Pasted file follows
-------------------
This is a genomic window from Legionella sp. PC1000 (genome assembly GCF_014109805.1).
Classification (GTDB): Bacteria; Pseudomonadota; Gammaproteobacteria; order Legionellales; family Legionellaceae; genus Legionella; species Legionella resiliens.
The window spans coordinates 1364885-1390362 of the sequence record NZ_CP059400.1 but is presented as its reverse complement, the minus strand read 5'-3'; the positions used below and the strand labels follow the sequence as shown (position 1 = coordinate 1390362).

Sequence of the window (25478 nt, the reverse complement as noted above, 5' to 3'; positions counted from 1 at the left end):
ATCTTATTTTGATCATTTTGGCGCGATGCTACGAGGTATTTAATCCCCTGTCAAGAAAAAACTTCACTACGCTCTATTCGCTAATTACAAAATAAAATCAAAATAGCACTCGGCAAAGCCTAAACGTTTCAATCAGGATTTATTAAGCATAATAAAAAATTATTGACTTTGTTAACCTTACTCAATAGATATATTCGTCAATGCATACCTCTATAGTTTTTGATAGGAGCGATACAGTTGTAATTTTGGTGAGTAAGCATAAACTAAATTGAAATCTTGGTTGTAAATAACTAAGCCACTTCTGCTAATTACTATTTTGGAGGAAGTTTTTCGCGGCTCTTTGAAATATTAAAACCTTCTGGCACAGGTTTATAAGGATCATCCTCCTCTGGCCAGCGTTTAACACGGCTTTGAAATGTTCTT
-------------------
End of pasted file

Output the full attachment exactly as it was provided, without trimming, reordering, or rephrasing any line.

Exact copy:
This is a genomic window from Legionella sp. PC1000 (genome assembly GCF_014109805.1).
Classification (GTDB): Bacteria; Pseudomonadota; Gammaproteobacteria; order Legionellales; family Legionellaceae; genus Legionella; species Legionella resiliens.
The window spans coordinates 1364885-1390362 of the sequence record NZ_CP059400.1 but is presented as its reverse complement, the minus strand read 5'-3'; the positions used below and the strand labels follow the sequence as shown (position 1 = coordinate 1390362).

Sequence of the window (25478 nt, the reverse complement as noted above, 5' to 3'; positions counted from 1 at the left end):
ATCTTATTTTGATCATTTTGGCGCGATGCTACGAGGTATTTAATCCCCTGTCAAGAAAAAACTTCACTACGCTCTATTCGCTAATTACAAAATAAAATCAAAATAGCACTCGGCAAAGCCTAAACGTTTCAATCAGGATTTATTAAGCATAATAAAAAATTATTGACTTTGTTAACCTTACTCAATAGATATATTCGTCAATGCATACCTCTATAGTTTTTGATAGGAGCGATACAGTTGTAATTTTGGTGAGTAAGCATAAACTAAATTGAAATCTTGGTTGTAAATAACTAAGCCACTTCTGCTAATTACTATTTTGGAGGAAGTTTTTCGCGGCTCTTTGAAATATTAAAACCTTCTGGCACAGGTTTATAAGGATCATCCTCCTCTGGCCAGCGTTTAACACGGCTTTGAAATGTTCTT